Zookeepers look after animals in zoos, safari parks and aquariums.Job Category:
What you will do:
In this role you could:
- prepare food and feed animals
- clean out enclosures and change bedding
- check for signs of distress or disease
- work with a vet to care for sick animals
- check enclosures for signs of wear or damage
- monitor conditions like temperature and humidity
- keep daily animal welfare records
- supervise trainee keepers and animal care workers
- run education workshops and give talks to visitors
- knowledge of biology
- knowledge of animal evolution, nutrition, welfare, and signs of illness
- customer service skills
- to be able to use a computer and the main software packages competently
As well as:
- the ability to work well with others (teamwork skills)
- teaching skills
- to be thorough and pay attention to detail
- excellent oral and written communication skills
- the ability to use your initiative (ambition)
- to be flexible and open to change (adaptability skills)
- patience and the ability to remain calm in stressful situations
The specific GCSE (General Certificate of Secondary Education) subjects required to become a zookeeper can vary depending on the zoo and their specific entry requirements. However, there are some common subjects and qualifications that are generally beneficial for pursuing a career as a zookeeper:
- Biology: This is often the most important subject as it provides a foundation for understanding animal biology, behavior, and physiology.
- Chemistry: A basic understanding of chemistry can be helpful for understanding aspects of animal health and nutrition.
- Mathematics: Math is important for various aspects of zookeeping, such as calculating animal diets and medication dosages.
- English: Good communication skills, including reading and writing, are essential for documenting animal observations, writing reports, and communicating with colleagues and the public.
- Physics: Some understanding of physics can be helpful for comprehending certain animal behaviors and environmental factors in a zoo setting.
- Environmental Science: This subject can provide valuable knowledge about ecosystems, conservation, and the environmental impact of zoos.
- Animal Care or Animal Management: Some schools or colleges offer courses specifically designed for those interested in careers with animals. These can provide a strong foundation for zookeeping.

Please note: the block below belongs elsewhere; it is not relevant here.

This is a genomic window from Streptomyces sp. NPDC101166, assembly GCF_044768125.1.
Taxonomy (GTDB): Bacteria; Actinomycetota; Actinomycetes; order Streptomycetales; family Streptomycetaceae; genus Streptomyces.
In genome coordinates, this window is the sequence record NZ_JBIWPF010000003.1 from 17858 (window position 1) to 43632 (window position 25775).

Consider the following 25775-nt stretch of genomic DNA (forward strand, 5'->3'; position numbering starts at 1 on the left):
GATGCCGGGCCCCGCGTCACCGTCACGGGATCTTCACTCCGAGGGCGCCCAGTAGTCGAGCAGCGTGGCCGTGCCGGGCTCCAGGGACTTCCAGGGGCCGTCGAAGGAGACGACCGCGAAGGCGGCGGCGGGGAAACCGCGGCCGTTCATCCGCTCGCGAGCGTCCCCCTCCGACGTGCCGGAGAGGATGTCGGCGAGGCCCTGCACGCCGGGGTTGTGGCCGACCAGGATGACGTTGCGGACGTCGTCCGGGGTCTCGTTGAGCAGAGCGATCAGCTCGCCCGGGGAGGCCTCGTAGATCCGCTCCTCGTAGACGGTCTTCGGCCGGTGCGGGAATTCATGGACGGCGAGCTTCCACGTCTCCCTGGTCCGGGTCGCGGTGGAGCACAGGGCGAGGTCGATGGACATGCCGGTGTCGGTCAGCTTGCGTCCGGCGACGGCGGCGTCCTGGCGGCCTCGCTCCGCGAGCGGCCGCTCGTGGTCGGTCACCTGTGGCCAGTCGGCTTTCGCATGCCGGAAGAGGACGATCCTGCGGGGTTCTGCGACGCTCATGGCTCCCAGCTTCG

- Agriculture: Courses related to agriculture can be beneficial, especially if you plan to work with large animals in a zoo.
You can get into this job through:
- a university course
- a college course
- an apprenticeship
- working towards this role
You can do a foundation degree, higher national diploma or degree in:
- animal or zoo management
- animal behaviour and welfare
- zoology or marine zoology
- animal conservation and biodiversity
- veterinary science
Zoos vary in what qualifications they ask for and it can depend on what their zookeepers are going to do.
You could do a course before applying to a zoo for a trainee zookeeper’s job. In the UK, for example, relevant courses include:
- Extended Diploma in Animal Management
- Diploma in Animal Care or Animal Science
- Level in Animal Care and Management
You could start by doing an intermediate apprenticeship in animal care and welfare. This may help you to get a job as a trainee keeper with a zoo.
You could also do a keeper or aquarist advanced apprenticeship, depending on where you work.
You may be able to specialise in training zoo animals by completing an animal trainer higher apprenticeship.
You could complete a qualification in management of zoo and aquarium animals if you’re working in a zoo or aquarium.
You can volunteer in a zoo or wildlife centre to get experience. This will be important, as there’s a lot of competition for trainee jobs. You could get experience volunteering at:
- kennels, farms or riding stables
- animal sanctuaries or rescue homes
Any experience you can get working with the public will also be helpful preparation for educating visitors to the zoo. Many animal charities offer opportunities to promote animal welfare directly to the public, or online, through social media campaigns.
Working Hours and Environment:
A typical week consists of 37–40 hours of work. You could be required to work evenings/weekends/ bank holidays on shifts.
You could work at a zoo or at a wildlife park. Your working environment may be outdoors in all weathers and physically demanding. You may need to wear a uniform and protective clothing.
Career Path & Progression:
In larger zoos, wildlife parks or aquariums, you could progress from keeper to team leader or head keeper.
You might need to relocate to another part of the country to work your way up into higher positions, as competition for senior jobs can be tough.
With experience and a degree, you could become a curator. You could also move into education or conservation research.